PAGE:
My first annual inspection was about $40,000—even after the $50,000 in post-purchase work—mostly due to my desire to comply with as many Service Bulletins as possible, as well as other improvements and inspections that I wanted. My second annual was under $30,000, my third and fourth about $12,000. And, of course, there was no shortage of expenses between annuals. In the last five years, maintenance has averaged about $27,000 per year with an average flight time of 110 hours per year.
My GTSIO-520-N maintenance experience has been phenomenal. My initially mid-time engines are now at TBO without my having had to remove a single cylinder. The engines are delightfully smooth and run well as long as the mags, harnesses, plugs, baffles and fuel flows are kept in shape.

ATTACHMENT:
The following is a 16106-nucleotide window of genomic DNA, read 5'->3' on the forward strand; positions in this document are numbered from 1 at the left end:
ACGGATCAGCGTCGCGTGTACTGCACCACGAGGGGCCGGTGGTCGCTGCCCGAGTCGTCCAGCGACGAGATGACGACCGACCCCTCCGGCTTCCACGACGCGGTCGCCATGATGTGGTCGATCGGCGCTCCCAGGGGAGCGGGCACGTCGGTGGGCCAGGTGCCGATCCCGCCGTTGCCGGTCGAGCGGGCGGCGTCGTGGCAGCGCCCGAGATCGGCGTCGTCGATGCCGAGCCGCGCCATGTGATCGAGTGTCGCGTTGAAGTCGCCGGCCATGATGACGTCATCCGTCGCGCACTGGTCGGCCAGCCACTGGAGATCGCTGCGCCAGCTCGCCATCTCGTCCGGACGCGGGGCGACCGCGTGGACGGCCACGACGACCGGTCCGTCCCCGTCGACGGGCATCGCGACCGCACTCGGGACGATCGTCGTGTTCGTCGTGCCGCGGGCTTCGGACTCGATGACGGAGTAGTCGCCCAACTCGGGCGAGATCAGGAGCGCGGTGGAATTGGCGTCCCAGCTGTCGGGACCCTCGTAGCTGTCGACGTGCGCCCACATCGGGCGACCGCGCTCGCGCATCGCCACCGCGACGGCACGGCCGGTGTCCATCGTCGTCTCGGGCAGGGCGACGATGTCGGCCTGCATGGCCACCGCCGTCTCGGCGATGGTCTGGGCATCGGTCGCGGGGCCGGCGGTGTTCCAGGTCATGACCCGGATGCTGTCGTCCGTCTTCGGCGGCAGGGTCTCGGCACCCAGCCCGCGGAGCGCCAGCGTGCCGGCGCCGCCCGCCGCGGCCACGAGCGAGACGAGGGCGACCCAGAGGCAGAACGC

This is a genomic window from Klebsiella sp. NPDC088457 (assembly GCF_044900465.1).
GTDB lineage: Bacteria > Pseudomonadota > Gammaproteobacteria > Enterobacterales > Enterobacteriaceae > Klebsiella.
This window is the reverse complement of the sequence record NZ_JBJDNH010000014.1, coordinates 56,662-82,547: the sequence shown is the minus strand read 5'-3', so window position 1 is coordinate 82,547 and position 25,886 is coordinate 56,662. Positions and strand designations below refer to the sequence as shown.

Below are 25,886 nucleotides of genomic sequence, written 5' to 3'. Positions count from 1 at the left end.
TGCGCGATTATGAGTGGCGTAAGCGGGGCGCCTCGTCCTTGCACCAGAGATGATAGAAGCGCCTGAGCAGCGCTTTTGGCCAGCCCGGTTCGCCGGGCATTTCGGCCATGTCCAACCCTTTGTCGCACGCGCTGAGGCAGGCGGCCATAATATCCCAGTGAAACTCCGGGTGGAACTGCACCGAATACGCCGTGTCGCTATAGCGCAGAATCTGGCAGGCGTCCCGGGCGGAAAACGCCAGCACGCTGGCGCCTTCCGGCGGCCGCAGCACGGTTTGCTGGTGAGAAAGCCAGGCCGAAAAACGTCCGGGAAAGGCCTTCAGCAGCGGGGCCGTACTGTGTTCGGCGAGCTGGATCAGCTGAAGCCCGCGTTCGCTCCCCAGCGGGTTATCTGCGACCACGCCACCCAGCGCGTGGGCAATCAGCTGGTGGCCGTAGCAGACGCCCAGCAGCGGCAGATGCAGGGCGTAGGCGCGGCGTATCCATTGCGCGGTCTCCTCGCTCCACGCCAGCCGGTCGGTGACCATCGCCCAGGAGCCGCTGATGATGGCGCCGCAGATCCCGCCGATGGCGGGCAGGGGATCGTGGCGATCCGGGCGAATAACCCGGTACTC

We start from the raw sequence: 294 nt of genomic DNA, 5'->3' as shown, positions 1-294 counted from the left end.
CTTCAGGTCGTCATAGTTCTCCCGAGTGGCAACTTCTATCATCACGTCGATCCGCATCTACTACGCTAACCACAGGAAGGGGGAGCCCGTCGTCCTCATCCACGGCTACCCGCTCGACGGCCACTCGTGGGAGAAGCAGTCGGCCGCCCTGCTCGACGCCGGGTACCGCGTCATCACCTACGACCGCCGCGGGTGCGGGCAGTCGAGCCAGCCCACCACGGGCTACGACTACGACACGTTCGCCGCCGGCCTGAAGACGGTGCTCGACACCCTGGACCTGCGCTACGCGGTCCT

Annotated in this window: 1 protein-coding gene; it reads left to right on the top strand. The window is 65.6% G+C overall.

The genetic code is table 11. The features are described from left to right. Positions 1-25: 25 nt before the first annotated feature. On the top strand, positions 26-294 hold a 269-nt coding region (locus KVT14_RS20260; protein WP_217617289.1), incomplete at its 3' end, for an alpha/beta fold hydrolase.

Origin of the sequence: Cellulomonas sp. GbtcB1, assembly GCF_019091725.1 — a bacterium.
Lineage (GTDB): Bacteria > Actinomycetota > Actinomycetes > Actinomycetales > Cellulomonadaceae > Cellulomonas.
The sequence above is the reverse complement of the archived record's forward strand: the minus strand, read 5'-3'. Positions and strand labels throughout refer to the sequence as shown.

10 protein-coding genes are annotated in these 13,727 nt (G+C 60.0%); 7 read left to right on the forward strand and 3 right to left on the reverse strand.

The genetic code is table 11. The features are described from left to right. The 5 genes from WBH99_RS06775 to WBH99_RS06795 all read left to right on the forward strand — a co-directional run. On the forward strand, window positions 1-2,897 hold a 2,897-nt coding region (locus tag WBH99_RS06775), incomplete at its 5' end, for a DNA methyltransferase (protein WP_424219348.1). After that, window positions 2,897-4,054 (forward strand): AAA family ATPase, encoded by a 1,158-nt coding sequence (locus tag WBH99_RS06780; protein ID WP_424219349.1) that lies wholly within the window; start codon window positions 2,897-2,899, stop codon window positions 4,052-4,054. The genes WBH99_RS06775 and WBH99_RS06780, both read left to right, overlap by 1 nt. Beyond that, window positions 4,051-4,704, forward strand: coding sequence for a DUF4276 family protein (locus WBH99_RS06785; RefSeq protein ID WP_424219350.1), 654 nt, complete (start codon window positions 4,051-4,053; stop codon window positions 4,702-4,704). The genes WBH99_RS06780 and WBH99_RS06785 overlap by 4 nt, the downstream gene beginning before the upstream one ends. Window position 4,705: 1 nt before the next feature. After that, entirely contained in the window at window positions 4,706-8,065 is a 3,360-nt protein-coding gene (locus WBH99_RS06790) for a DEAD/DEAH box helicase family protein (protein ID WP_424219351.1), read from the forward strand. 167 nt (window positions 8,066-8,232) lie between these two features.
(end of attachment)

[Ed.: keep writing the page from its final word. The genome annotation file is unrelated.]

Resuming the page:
As for flying, 421s are incredibly comfortable and quiet, with low prop RPM. They’re roomy, pressurized, air conditioned, toilet equipped and usually heated when need be. Before our kids arrived, my wife and I could load up with bags and 262 gallons useable and travel 1000-plus miles as long as headwinds were less than 20 knots.
My current useful load is 2190 pounds. However, I use about 100 of those pounds with my normal assortment of stuff: lifevests, headsets, water, oil, tools and spare parts.
I usually stay at FL190 or below with the kids, which yields a cabin altitude of about 7000 feet. And I can keep the cabin rate change to 300 feet/minute or less. The cabin is big enough that the kids can wander around in cruise and the toilet gets frequent use on family trips.
I would preach the importance of annual sim training, but the insurance companies seem to have a strong mandate covering that. I was very pleased with my years at Flight Safety International and thoroughly displeased by one experience at a discount recurrent sim training center.